One of the most spectacular aspects of the Kurayami Matsuri in Tokyo’s western Fuchu City is the huge drum. There are six of these massive beasts that can carry four men and are drawn by up to two dozen others. Instead of normal drumsticks they use two thick and stubby baseball bats, one in each hand. There is a certain rhythm, three quick strokes, followed by a slow draw during which the overseer standing on top of the drum lowers his paper lantern while chanting a single drawn out word. Two drummer per drum, and six to a festival, spread out over a square kilometer, creates a sound almost like a scene from a war movie. It’s an almost hypnotic thing to see! In the old days only the strongest men were allowed but these days women and kids take part in the drumming as well and I caught one young man eagerly awaiting his turn at the drum. The most enthusiastic drummers who manage to combine massive strength with a decorum fitting the occasion usually draws a lot of applause and the appreciative nods from the more experienced old men in the crowd. One day I wouldn’t mind having a go at them.
I saw these two wonderfully cute little wadaiko (taiko) drummers in Mishima in the middle of last month. They performed as a mixed group of local taiko groups and drummers from some towns in Miyagi prefecture that are trying to rebuild themselves. It was an excellent perfumers. I love how these two just look so professional before going on stage. I wish I could be this cool!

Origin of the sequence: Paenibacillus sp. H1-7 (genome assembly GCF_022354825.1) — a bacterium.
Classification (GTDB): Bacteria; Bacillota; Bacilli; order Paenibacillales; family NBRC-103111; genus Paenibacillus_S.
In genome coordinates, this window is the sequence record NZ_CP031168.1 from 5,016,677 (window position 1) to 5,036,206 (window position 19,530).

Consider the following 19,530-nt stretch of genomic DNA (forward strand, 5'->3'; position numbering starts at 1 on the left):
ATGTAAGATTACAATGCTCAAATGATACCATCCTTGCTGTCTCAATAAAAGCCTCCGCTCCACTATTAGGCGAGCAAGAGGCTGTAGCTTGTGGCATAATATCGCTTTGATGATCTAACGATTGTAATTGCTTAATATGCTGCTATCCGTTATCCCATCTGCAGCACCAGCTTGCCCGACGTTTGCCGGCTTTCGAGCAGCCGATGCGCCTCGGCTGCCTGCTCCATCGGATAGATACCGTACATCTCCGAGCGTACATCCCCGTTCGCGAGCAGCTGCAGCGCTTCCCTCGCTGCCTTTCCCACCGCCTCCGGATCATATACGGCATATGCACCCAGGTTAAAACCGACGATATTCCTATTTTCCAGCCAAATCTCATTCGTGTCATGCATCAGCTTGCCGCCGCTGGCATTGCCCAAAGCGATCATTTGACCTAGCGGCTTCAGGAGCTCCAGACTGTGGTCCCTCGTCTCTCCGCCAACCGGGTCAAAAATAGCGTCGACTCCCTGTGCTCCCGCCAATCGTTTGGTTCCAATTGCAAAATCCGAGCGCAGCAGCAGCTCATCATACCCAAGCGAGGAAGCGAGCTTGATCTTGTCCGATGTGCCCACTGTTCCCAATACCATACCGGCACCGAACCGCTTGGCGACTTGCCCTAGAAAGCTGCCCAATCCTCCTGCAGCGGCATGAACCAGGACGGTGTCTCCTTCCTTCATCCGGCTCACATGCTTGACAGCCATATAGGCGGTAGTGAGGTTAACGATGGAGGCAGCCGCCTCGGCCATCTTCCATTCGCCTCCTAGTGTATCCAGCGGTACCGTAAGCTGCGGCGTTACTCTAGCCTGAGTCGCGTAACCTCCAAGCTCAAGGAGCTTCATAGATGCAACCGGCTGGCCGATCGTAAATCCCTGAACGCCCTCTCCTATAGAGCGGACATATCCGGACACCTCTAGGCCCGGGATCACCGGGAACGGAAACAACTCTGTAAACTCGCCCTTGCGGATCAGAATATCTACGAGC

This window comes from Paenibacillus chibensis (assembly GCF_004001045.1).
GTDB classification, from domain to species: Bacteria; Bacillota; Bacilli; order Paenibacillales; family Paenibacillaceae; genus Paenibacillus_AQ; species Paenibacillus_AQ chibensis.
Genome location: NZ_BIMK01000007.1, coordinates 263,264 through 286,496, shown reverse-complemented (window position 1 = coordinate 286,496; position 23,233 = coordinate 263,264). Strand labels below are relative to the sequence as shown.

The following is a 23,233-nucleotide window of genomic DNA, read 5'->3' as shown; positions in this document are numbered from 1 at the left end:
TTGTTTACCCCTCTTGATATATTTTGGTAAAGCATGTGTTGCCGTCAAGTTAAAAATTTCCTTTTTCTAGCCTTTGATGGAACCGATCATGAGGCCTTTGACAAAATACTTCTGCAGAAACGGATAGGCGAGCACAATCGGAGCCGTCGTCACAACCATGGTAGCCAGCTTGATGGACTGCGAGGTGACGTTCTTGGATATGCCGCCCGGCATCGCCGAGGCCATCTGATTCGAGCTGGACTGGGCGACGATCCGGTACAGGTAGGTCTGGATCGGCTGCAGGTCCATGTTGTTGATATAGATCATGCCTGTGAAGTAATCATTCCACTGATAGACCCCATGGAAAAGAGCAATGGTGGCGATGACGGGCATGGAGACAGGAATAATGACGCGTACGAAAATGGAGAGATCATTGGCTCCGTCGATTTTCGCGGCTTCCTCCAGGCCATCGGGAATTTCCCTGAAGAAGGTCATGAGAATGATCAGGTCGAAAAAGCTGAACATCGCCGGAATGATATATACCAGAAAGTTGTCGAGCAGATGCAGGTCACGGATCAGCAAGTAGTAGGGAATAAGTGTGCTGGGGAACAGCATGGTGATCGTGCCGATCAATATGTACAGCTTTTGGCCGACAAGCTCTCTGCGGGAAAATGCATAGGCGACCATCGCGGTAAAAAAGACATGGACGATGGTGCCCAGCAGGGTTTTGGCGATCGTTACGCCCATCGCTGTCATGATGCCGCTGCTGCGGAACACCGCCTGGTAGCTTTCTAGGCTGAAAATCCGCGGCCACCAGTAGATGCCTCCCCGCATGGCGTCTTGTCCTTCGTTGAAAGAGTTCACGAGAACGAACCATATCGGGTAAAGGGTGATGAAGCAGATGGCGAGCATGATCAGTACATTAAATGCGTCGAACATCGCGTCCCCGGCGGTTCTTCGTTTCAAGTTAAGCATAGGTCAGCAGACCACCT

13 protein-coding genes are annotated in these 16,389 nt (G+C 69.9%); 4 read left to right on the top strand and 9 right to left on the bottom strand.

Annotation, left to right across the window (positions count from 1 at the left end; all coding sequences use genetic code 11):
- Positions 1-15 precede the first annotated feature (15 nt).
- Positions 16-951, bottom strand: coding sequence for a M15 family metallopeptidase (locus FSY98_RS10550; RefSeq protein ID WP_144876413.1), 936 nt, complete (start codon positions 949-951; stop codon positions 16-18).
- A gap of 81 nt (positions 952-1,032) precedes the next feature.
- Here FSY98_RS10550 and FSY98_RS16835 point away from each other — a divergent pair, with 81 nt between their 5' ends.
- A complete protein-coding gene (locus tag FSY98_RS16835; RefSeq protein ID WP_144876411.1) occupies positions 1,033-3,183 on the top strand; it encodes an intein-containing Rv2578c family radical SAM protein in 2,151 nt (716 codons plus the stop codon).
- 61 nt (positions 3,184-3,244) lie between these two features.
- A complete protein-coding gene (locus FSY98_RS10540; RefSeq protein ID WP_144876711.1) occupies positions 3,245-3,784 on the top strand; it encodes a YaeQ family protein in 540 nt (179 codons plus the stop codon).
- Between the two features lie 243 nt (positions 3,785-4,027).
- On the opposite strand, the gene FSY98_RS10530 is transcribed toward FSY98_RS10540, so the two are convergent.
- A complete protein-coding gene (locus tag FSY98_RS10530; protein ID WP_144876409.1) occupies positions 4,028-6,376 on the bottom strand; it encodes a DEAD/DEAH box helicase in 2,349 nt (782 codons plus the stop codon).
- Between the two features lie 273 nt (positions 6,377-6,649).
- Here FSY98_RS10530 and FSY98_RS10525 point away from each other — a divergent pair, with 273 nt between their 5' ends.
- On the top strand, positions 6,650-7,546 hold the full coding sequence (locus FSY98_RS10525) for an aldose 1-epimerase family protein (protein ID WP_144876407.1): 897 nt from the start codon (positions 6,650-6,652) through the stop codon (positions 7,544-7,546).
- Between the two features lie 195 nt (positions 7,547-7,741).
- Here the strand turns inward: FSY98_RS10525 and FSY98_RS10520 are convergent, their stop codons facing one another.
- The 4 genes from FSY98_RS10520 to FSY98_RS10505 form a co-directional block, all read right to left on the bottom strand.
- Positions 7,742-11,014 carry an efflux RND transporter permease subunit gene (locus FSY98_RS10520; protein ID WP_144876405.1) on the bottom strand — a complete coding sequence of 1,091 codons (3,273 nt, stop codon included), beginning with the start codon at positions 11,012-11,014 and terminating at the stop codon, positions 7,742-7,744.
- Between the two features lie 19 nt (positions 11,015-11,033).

Every summer Tokyo is full of festivals. In a city of over 12.5 millions it’s only to be expected that you can’t find all of the festivals. I have been here over a decade and still there are festivals I have never even heard of passing by every week, even if I make a point of seeing them I end up missing them several years in a row. It’s difficult to even find information about them, so I guess I was just lucky to be told by someone who knew someone who had head about the little known and very local festival in Tokyo’s Edogawa Ward, just next to Chiba prefecture, near Kasai Station on the Tozai subway line. The Nagashima Yakumo Shrine festival (長島八雲神社例大祭) is so unknown that even the festival captain, a big, bald, handsome man with an even bigger and friendlier personality picked me out in the crowd of the out of towners who had come to look, all two of us! I really hadn’t expected to find such a local festival right in Tokyo so I was very pleasantly surprised! These photos are from near the end of the festival when the three omikoshi gathers at the shrine for the final ceremony. Accompanied by an expert but all to brief performance by a small all female taiko drummer troupe. I think there must be a lot of seriously beautiful people in Kasai! But the final event was even more interesting, on stage we were suddenly greeted by Mr. Kurita Kanichi (栗田貫一) who is not only a famous comedian and talented singer (well, most Japanese are actually pretty good singers) but also the voice actor of one of the most famous classic anime shows in the history of Japanese television: Lupin the Third! How lucky am I!? I think he must be a local celebrity lending a bit of glamour to the festival.